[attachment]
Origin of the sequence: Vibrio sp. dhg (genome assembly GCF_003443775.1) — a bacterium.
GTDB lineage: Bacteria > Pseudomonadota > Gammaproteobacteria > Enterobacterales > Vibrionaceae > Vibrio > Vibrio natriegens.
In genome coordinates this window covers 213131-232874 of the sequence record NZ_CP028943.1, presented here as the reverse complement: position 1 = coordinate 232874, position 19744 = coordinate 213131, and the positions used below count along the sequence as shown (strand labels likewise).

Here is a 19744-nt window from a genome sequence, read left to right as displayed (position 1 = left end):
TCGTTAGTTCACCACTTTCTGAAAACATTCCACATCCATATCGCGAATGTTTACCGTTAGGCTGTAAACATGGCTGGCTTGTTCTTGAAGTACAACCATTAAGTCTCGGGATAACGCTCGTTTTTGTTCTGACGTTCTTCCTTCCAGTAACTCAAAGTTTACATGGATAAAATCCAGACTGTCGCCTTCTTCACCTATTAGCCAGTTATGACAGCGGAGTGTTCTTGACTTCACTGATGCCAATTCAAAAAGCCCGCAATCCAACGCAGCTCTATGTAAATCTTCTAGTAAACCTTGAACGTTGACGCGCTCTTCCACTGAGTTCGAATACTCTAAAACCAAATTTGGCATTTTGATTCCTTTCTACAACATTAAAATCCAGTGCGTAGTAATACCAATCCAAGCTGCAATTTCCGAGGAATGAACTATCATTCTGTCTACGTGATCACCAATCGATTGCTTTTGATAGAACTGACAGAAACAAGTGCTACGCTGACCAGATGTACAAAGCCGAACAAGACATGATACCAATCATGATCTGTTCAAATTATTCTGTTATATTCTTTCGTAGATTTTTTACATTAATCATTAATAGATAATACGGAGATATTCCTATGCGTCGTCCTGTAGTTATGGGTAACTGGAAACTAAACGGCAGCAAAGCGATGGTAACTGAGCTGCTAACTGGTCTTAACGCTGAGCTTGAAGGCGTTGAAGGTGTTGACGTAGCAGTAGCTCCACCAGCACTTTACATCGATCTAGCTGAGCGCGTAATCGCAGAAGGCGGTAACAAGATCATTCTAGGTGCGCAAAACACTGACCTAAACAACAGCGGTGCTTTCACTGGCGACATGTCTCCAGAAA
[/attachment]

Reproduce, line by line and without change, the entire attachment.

Origin of the sequence: Vibrio sp. dhg (genome assembly GCF_003443775.1) — a bacterium.
GTDB lineage: Bacteria > Pseudomonadota > Gammaproteobacteria > Enterobacterales > Vibrionaceae > Vibrio > Vibrio natriegens.
In genome coordinates this window covers 213131-232874 of the sequence record NZ_CP028943.1, presented here as the reverse complement: position 1 = coordinate 232874, position 19744 = coordinate 213131, and the positions used below count along the sequence as shown (strand labels likewise).

Here is a 19744-nt window from a genome sequence, read left to right as displayed (position 1 = left end):
TCGTTAGTTCACCACTTTCTGAAAACATTCCACATCCATATCGCGAATGTTTACCGTTAGGCTGTAAACATGGCTGGCTTGTTCTTGAAGTACAACCATTAAGTCTCGGGATAACGCTCGTTTTTGTTCTGACGTTCTTCCTTCCAGTAACTCAAAGTTTACATGGATAAAATCCAGACTGTCGCCTTCTTCACCTATTAGCCAGTTATGACAGCGGAGTGTTCTTGACTTCACTGATGCCAATTCAAAAAGCCCGCAATCCAACGCAGCTCTATGTAAATCTTCTAGTAAACCTTGAACGTTGACGCGCTCTTCCACTGAGTTCGAATACTCTAAAACCAAATTTGGCATTTTGATTCCTTTCTACAACATTAAAATCCAGTGCGTAGTAATACCAATCCAAGCTGCAATTTCCGAGGAATGAACTATCATTCTGTCTACGTGATCACCAATCGATTGCTTTTGATAGAACTGACAGAAACAAGTGCTACGCTGACCAGATGTACAAAGCCGAACAAGACATGATACCAATCATGATCTGTTCAAATTATTCTGTTATATTCTTTCGTAGATTTTTTACATTAATCATTAATAGATAATACGGAGATATTCCTATGCGTCGTCCTGTAGTTATGGGTAACTGGAAACTAAACGGCAGCAAAGCGATGGTAACTGAGCTGCTAACTGGTCTTAACGCTGAGCTTGAAGGCGTTGAAGGTGTTGACGTAGCAGTAGCTCCACCAGCACTTTACATCGATCTAGCTGAGCGCGTAATCGCAGAAGGCGGTAACAAGATCATTCTAGGTGCGCAAAACACTGACCTAAACAACAGCGGTGCTTTCACTGGCGACATGTCTCCAGAAA